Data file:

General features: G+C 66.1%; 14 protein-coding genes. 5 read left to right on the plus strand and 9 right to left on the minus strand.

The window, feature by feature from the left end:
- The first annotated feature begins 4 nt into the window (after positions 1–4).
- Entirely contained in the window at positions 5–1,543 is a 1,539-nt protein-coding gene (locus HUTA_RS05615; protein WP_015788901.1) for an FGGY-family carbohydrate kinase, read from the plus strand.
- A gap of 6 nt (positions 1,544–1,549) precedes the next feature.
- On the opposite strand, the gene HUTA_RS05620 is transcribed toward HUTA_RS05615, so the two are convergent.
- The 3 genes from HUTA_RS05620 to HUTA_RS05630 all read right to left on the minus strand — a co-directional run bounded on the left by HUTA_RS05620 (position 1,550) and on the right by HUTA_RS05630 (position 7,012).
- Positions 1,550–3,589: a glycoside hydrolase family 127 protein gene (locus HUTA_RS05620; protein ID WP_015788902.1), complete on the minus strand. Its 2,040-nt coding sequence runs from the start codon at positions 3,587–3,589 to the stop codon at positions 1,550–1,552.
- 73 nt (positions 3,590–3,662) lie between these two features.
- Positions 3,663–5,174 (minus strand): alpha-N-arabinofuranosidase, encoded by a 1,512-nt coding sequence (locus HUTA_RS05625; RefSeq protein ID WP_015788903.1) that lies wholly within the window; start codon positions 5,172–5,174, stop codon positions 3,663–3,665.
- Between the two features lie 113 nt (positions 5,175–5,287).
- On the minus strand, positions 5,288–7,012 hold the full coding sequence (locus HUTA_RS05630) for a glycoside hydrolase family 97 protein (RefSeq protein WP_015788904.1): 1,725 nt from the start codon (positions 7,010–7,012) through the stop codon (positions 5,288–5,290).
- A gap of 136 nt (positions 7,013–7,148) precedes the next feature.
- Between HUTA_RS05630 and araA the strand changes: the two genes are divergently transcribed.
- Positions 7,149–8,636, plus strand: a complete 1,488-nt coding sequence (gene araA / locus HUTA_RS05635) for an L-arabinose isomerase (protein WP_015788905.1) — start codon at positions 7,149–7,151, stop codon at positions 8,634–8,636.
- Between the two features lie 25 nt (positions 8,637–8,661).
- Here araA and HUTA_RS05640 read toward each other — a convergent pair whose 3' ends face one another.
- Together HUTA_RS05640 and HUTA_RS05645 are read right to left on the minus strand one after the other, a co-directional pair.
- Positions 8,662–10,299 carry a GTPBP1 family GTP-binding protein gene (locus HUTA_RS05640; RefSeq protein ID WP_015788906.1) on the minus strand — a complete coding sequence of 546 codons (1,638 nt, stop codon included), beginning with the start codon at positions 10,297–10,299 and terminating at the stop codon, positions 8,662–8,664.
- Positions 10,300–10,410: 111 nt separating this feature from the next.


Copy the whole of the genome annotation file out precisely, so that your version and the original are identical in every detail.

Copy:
General features: G+C 66.1%; 14 protein-coding genes. 5 read left to right on the plus strand and 9 right to left on the minus strand.

The window, feature by feature from the left end:
- The first annotated feature begins 4 nt into the window (after positions 1–4).
- Entirely contained in the window at positions 5–1,543 is a 1,539-nt protein-coding gene (locus HUTA_RS05615; protein WP_015788901.1) for an FGGY-family carbohydrate kinase, read from the plus strand.
- A gap of 6 nt (positions 1,544–1,549) precedes the next feature.
- On the opposite strand, the gene HUTA_RS05620 is transcribed toward HUTA_RS05615, so the two are convergent.
- The 3 genes from HUTA_RS05620 to HUTA_RS05630 all read right to left on the minus strand — a co-directional run bounded on the left by HUTA_RS05620 (position 1,550) and on the right by HUTA_RS05630 (position 7,012).
- Positions 1,550–3,589: a glycoside hydrolase family 127 protein gene (locus HUTA_RS05620; protein ID WP_015788902.1), complete on the minus strand. Its 2,040-nt coding sequence runs from the start codon at positions 3,587–3,589 to the stop codon at positions 1,550–1,552.
- 73 nt (positions 3,590–3,662) lie between these two features.
- Positions 3,663–5,174 (minus strand): alpha-N-arabinofuranosidase, encoded by a 1,512-nt coding sequence (locus HUTA_RS05625; RefSeq protein ID WP_015788903.1) that lies wholly within the window; start codon positions 5,172–5,174, stop codon positions 3,663–3,665.
- Between the two features lie 113 nt (positions 5,175–5,287).
- On the minus strand, positions 5,288–7,012 hold the full coding sequence (locus HUTA_RS05630) for a glycoside hydrolase family 97 protein (RefSeq protein WP_015788904.1): 1,725 nt from the start codon (positions 7,010–7,012) through the stop codon (positions 5,288–5,290).
- A gap of 136 nt (positions 7,013–7,148) precedes the next feature.
- Between HUTA_RS05630 and araA the strand changes: the two genes are divergently transcribed.
- Positions 7,149–8,636, plus strand: a complete 1,488-nt coding sequence (gene araA / locus HUTA_RS05635) for an L-arabinose isomerase (protein WP_015788905.1) — start codon at positions 7,149–7,151, stop codon at positions 8,634–8,636.
- Between the two features lie 25 nt (positions 8,637–8,661).
- Here araA and HUTA_RS05640 read toward each other — a convergent pair whose 3' ends face one another.
- Together HUTA_RS05640 and HUTA_RS05645 are read right to left on the minus strand one after the other, a co-directional pair.
- Positions 8,662–10,299 carry a GTPBP1 family GTP-binding protein gene (locus HUTA_RS05640; RefSeq protein ID WP_015788906.1) on the minus strand — a complete coding sequence of 546 codons (1,638 nt, stop codon included), beginning with the start codon at positions 10,297–10,299 and terminating at the stop codon, positions 8,662–8,664.
- Positions 10,300–10,410: 111 nt separating this feature from the next.